The riff-heavy Seattle-based Murder City Devils formed in 1996 and has put out four full-length albums, one live album, a box set, and has released more than a handful of singles, not to mention about a bazillion cool t-shirts and old-school show fliers.
Murder City Devils had been on my radar for a number of years now, but I have never had the opportunity to see them play live. I have to say, the band was everything I thought they would be: solid, loud, and energetic. The Devils certainly didn’t disappoint, and in fact, I thought they played their guts out.
Finally out of our turkey hangovers, we’re catching up on our live-concert coverage after the holiday.—Ed.
On her second trip to DC this year, Pink, the reining queen of pop-rock, played to a completely sold-out crowd at the Verizon Center. On tour to promote her sixth full-length studio album The Truth About Love, her tour is a fun-filled, wild ride of sorts, and is truly entertaining from beginning to end. Pink’s relentless high-energy attitude and on-stage theatrics radiate positivity and seemed to feed the crowd this happiness that really can’t be described in words. Her fans are simply elated to see her.
From the show’s first downbeat, Pink is launched from stage level high into the air, suspended by wires as she performs a series of trapeze-like in-air acrobatics, all while she delivers the evening’s first song, “Raise your Glass.” Fans really broke the needle off the scream-o-meter, happily singing along as Pink flew around the place and blasted real pyrotechnics between her and the gigantic video board behind her, which displayed stylish images from old ads to vampires throughout her performance. This tour really gives new meaning to the term “elaborate stage productions.” Every aspect of of it was very well-thought-out and superbly entertaining.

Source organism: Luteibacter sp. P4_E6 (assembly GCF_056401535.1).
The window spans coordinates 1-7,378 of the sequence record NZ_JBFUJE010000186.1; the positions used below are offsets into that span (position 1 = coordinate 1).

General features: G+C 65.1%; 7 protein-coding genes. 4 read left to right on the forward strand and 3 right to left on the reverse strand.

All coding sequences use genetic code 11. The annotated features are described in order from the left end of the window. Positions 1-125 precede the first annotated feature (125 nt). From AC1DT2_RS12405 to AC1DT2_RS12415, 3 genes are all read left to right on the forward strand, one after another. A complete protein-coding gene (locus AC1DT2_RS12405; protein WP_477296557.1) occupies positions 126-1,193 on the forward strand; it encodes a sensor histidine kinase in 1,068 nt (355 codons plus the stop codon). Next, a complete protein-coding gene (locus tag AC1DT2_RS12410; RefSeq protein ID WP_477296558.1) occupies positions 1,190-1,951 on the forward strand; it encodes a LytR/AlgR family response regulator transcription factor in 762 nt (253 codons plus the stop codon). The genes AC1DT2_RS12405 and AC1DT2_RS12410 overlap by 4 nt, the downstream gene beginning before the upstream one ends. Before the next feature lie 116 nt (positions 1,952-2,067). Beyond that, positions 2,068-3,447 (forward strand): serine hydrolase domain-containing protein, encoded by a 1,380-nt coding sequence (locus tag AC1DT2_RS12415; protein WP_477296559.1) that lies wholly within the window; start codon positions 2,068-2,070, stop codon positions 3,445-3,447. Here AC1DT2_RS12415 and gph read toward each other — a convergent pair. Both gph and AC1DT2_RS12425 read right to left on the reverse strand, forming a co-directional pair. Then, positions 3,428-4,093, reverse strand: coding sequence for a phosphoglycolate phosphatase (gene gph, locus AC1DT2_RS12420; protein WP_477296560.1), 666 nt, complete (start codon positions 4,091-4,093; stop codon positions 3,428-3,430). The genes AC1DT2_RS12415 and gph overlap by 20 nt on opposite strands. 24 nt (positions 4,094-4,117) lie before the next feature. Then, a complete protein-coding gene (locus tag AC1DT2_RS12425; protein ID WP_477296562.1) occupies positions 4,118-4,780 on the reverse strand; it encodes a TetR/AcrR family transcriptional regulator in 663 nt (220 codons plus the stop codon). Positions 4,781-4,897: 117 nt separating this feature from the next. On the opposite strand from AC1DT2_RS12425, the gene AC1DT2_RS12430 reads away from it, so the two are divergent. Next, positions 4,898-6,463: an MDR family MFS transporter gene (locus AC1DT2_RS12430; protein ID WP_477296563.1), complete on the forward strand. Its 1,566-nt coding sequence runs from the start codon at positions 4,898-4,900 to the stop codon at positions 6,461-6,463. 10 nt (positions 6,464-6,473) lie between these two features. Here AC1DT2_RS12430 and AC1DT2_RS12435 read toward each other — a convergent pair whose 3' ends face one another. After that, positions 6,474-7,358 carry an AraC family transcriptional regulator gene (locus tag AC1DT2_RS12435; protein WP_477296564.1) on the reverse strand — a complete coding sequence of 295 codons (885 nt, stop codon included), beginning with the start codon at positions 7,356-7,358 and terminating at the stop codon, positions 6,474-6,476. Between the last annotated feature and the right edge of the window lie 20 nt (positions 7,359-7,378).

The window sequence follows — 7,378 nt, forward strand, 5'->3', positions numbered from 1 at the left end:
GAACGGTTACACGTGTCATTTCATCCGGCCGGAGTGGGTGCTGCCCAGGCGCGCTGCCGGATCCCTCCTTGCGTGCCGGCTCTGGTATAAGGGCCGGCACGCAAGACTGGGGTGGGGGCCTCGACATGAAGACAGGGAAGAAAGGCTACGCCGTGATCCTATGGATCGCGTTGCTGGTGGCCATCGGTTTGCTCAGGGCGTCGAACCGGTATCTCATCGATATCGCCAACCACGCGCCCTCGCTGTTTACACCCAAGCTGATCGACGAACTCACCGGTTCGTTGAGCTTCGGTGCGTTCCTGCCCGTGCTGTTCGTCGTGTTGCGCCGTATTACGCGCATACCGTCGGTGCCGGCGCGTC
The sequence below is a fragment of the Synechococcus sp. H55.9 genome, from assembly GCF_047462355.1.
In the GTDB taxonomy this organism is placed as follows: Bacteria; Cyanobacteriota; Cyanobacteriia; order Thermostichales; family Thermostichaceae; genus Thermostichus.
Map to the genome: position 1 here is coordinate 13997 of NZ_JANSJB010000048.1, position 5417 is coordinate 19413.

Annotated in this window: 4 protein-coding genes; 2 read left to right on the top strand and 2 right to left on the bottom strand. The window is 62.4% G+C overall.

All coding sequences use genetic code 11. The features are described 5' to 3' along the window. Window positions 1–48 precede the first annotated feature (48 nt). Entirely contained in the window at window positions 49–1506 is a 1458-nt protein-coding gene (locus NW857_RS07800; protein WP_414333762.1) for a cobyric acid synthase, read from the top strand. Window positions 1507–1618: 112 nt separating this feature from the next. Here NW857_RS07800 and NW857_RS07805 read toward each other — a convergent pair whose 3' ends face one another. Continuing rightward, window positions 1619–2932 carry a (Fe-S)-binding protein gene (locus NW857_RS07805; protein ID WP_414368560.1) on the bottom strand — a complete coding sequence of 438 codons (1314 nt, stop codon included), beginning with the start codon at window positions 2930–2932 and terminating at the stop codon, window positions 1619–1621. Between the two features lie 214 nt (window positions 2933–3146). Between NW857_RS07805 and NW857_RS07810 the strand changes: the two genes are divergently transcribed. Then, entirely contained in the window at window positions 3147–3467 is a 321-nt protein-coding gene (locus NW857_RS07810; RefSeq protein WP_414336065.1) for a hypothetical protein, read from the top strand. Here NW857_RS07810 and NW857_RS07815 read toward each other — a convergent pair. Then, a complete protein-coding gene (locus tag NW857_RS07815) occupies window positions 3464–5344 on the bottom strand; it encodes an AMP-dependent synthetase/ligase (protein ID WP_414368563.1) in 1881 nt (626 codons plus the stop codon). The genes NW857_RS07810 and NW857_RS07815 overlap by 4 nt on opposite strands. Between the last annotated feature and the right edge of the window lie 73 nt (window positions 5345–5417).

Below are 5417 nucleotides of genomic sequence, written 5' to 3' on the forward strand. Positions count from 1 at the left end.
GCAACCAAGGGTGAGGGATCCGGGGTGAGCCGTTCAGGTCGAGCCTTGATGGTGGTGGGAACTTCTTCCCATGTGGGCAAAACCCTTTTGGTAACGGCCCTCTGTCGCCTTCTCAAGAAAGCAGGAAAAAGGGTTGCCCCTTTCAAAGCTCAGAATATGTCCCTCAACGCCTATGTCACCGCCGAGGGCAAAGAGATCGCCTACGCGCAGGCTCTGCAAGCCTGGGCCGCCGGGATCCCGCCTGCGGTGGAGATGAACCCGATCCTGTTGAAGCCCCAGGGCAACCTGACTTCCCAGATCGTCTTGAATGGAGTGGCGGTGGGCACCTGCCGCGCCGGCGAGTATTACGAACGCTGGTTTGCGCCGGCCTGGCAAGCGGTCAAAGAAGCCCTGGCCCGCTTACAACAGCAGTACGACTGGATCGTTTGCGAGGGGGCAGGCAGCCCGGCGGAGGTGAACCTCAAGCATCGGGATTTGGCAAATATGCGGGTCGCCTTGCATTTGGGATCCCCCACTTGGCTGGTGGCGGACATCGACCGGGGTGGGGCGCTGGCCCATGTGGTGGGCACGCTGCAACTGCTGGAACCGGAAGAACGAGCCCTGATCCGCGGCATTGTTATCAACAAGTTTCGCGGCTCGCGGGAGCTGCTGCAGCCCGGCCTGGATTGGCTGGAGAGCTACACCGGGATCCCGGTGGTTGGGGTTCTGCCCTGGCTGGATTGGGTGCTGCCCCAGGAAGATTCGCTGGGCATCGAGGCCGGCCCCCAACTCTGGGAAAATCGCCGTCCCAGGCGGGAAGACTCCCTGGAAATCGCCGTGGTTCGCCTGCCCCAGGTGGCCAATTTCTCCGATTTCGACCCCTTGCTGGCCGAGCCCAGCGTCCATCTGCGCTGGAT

Finally out of our turkey hangovers, we’re catching up on our live-concert coverage after the holiday.—Ed.
When Alexis Krauss and Derek Miller of Sleigh Bells took the stage at the 9:30 Club, they were not alone. Along with the tightly packed, sold-out crowd of DC music-goers they drew in off the unseasonably cold streets that night, this Brooklyn, New York-based powerhouse duo came to the club ready to rock, complete with drummer Chris Maggio and guitar player Ryan Primack.
The addition of having a full live band on the road with them not only brought a fuller and more rich sound to their set, it brought the energy level of the club to extraordinary heights. I had never seen Sleigh Bells play with a full band before, and I have to say, their set was quite amazing and a completely different animal from their recordings.
Krauss has enough stage presence and exuberance on her own on to project her vocals right through anyone standing within a few city blocks of her. Sleigh Bells puts on a great live show even with electronic drums and queued computer tracks. Krauss is certainly enough of a performer to get through to her audience no matter what the stage situation is, but somehow seeing her play with a full live band magnifies all of her efforts and takes her to this quasi-Mick-Jagger/Robert-Plant-like state, at least in my mind.